Many pet groomers have been surprised to be working on a pet and suddenly discover what looks for all the world like a claw growing out of the dog's skin. Sometimes the claw-like discovery is very thin; other times, it has a thicker base and tapers towards the tip, like a tiny horn. Most commonly found on the back, tail, and legs, these odd growths are widely called cutaneous horns.
Cutaneous horns, or cornifying epitheliomas, are more commonly found in some breeds, such as Lhasa apso, Norwegian Elkhounds, Belgian Sheepdogs, and Bearded Collies, but can occur in any breed. In the grooming environment, we sometimes find that they are only lightly attached to the skin and pop right off while brushing or combing the dog. In some cases, they are deeply rooted in the skin and require surgical removal. The horn feels quite tough. It is made by an overgrowth of keratin, a structural protein found in hair, skin, and claws. In some cases, the pet is irritated by the growth and will lick and chew at it, causing damage to the surrounding tissue.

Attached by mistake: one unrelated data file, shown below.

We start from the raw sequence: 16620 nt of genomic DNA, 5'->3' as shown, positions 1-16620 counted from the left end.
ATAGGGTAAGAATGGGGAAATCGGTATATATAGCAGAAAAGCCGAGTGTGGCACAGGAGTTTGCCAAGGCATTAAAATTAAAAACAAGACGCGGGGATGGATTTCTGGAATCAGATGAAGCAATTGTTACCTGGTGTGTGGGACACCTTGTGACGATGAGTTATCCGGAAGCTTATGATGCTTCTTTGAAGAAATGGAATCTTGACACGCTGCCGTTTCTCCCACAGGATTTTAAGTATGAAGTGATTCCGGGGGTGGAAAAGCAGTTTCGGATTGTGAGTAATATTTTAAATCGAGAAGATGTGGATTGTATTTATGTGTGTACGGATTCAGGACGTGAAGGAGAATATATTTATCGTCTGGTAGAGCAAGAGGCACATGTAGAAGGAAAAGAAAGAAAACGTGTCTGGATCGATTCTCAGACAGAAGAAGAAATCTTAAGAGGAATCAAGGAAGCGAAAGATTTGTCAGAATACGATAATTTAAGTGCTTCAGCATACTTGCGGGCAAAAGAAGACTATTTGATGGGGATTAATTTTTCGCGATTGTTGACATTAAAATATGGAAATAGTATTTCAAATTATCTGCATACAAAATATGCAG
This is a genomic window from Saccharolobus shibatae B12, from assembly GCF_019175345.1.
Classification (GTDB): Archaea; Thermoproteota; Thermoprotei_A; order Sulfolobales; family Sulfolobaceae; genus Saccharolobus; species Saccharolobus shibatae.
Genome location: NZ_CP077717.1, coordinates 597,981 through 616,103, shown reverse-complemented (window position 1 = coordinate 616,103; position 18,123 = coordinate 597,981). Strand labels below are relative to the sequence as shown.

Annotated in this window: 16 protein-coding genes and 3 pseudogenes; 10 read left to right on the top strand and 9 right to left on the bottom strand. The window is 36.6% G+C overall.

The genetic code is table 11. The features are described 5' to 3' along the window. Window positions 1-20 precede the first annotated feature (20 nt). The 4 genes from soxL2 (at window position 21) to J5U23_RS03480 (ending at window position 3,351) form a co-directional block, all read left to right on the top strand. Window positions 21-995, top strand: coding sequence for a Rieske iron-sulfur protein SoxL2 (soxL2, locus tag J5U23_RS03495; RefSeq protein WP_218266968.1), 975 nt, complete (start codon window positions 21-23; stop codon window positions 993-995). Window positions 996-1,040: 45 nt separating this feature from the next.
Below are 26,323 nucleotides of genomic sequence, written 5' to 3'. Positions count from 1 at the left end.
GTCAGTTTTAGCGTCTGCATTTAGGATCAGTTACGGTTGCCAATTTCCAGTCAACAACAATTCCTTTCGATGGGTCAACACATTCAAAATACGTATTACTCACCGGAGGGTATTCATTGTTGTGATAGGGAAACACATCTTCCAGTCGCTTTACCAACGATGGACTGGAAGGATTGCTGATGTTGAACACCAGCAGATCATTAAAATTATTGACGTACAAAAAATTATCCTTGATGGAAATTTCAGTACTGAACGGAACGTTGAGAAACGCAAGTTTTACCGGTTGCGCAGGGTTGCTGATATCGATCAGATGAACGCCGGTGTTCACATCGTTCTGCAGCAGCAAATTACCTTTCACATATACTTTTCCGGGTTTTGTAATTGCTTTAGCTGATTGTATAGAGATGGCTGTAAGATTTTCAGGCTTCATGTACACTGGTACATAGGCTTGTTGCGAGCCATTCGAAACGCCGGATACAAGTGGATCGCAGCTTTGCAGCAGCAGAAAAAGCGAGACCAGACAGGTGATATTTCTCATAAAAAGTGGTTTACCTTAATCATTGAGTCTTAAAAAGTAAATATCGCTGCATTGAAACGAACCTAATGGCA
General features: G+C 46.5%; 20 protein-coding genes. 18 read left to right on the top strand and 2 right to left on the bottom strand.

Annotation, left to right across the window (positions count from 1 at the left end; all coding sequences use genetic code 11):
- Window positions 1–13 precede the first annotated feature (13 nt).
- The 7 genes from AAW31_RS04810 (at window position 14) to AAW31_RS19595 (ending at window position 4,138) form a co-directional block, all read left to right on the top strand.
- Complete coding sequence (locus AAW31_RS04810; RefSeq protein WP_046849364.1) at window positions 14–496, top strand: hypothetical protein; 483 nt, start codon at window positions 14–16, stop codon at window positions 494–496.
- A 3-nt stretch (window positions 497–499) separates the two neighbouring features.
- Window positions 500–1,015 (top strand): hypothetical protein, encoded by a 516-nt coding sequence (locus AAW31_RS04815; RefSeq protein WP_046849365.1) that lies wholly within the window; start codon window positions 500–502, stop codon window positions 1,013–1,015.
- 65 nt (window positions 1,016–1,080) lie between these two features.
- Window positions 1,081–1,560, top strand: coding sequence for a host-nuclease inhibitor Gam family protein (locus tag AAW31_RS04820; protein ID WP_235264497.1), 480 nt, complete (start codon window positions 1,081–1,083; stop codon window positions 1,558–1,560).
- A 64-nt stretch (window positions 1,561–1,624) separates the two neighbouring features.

Cats often have similar growths on their paw pads. This is sometimes referred to as a "horned pads." They are commonly found on the toe pads, growing toward the claw. They generally do not cause the cat any discomfort, but because they can grow quite long, it is possible that they may begin to snag on carpet or furniture. Depending on the location, veterinarians may trim the overgrowth back. They will generally regrow, but since they tend to be slow to form, they may not need future trimming for some time. If the growth is deep or causing lameness in the cat, the veterinarian will potentially recommend permanent surgical removal.
So, if you happen to be brushing a dog and find an odd-looking claw or horn growing in a place where no claw or horn should be, it is most likely an innocent cutaneous horn. Let the pet owner know of your discovery and monitor it on future visits to ensure it is not becoming irritated or inflamed. Likewise, alert cat owners to the growths if you find them while trimming the pet's claws so they can be aware of their existence and check on them to ensure they are not causing the cat discomfort.
By Daryl Conner, MPS, MCG
Daryl Conner has been devoted to making dogs and cats more comfortable and beautiful for almost 40 years. You can find her happily working at FairWinds Grooming Studio with her daughter and infant granddaughter, or typing away at her latest grooming-related article. Daryl was awarded both a Cardinal Crystal Award and Barkleigh Honors Award for journalism. She shares her meadow-hugged antique Maine farmhouse with her practically perfect husband and too many animals.